Thursday, 29 March 2012

Volcanic activity on Soufrière Hills, Montserrat.

Soufrière Hills is an active stratovolcano (singular, 'Hills' is part of the name; a single cone-shaped volcano with several summits) in the south of the island of Montserrat, in the Leeward Islands. The summit of the volcano rises 915 m above sea-level, and it has a 1 km wide crater, breached to the east by an eruption about 4000 years ago which caused a summit collapse.


On 22 Thursday March 2012 Soufrière Hills was struck by a swarms of Earthquakes between 4.00 and 5.00 pm. This was followed by a second, larger, Earthquake swarm between 3.00 and 5.30 on Friday 23 March. Later that day a new fumerole (gas emitting vent) was spotted on the northwest part of the volcano, and an ash plume rose 1.8 km above the volcano.

This is the first significant eruptive activity on Soufrière Hills in 2012, but is still considered to be part of the volcanic cycle which began in 1995, and which has caused a great deal of disruption on Montserrat, destroying the capitol, Plymouth, and causing the southern half of the island to be evacuated (mostly overseas).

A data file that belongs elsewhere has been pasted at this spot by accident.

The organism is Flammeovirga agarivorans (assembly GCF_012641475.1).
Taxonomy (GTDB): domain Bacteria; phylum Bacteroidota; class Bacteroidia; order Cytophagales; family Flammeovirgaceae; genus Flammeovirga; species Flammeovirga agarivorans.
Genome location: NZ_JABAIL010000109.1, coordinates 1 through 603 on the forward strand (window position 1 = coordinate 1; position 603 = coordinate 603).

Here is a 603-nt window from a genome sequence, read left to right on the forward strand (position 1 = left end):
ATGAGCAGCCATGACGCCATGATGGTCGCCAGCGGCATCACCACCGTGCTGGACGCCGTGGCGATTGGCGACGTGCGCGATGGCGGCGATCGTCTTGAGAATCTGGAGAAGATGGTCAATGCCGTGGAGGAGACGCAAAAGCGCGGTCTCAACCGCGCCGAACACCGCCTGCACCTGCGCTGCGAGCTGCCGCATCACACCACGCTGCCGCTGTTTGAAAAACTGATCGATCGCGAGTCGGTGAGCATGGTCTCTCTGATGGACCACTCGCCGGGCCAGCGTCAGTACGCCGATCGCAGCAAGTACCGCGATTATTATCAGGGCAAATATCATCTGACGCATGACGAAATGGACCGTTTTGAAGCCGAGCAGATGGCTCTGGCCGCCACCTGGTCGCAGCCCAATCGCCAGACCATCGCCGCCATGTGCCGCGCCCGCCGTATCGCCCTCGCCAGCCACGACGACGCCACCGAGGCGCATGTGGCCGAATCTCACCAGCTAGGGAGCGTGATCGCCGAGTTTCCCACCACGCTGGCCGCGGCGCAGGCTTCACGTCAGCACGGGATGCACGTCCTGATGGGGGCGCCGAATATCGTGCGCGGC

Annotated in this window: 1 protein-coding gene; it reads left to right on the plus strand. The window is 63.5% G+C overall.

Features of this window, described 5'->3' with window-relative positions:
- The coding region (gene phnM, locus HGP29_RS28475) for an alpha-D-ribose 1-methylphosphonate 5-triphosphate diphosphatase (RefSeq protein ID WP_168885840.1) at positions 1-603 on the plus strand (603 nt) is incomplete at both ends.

The remains of Plymouth. June 2004. Montserrat Volcano Observatory.

Prior this there had been occasional (but rare) outbreaks of Earthquake activity on Soufrière Hills, but no significant eruption since about 1630.

The Leeward Islands are located at the eastern fringe of the Caribean Tectonic Plate. The Atlantic Plate is being subducted beneath this, and as it sinks into the Earth, is melted by the heat of the planets interior. Some of the melted material then rises up through the overlying Caribbean Plate as magma, fueling the volcanoes of the Leeward Islands and Windward Islands (together the Lesser Antilles Volcanic Arc).

The subduction of the Atlantic Plate beneath the Caribbean Plate fuels the volcanos of the Lesser Antilles Volcanic Arc. George Pararas-Carayannis.

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